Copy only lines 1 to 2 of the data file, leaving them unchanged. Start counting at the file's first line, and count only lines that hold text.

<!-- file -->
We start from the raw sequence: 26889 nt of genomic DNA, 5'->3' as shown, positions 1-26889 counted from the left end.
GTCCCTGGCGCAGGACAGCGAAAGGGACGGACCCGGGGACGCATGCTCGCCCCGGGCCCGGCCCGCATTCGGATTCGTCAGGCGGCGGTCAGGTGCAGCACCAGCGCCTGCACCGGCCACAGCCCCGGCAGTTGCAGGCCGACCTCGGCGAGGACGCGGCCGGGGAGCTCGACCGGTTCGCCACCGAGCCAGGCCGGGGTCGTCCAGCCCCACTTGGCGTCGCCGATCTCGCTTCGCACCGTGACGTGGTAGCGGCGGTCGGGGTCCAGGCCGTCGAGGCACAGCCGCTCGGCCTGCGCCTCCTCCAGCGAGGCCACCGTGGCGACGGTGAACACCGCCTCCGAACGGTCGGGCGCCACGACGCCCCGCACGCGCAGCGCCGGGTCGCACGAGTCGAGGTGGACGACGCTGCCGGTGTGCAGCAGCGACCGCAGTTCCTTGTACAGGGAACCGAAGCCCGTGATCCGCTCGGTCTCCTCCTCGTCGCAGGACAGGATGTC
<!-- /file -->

We start from the raw sequence: 26889 nt of genomic DNA, 5'->3' as shown, positions 1-26889 counted from the left end.
GTCCCTGGCGCAGGACAGCGAAAGGGACGGACCCGGGGACGCATGCTCGCCCCGGGCCCGGCCCGCATTCGGATTCGTCAGGCGGCGGTCAGGTGCAGCACCAGCGCCTGCACCGGCCACAGCCCCGGCAGTTGCAGGCCGACCTCGGCGAGGACGCGGCCGGGGAGCTCGACCGGTTCGCCACCGAGCCAGGCCGGGGTCGTCCAGCCCCACTTGGCGTCGCCGATCTCGCTTCGCACCGTGACGTGGTAGCGGCGGTCGGGGTCCAGGCCGTCGAGGCACAGCCGCTCGGCCTGCGCCTCCTCCAGCGAGGCCACCGTGGCGACGGTGAACACCGCCTCCGAACGGTCGGGCGCCACGACGCCCCGCACGCGCAGCGCCGGGTCGCACGAGTCGAGGTGGACGACGCTGCCGGTGTGCAGCAGCGACCGCAGTTCCTTGTACAGGGAACCGAAGCCCGTGATCCGCTCGGTCTCCTCCTCGTCGCAGGACAGGATGTC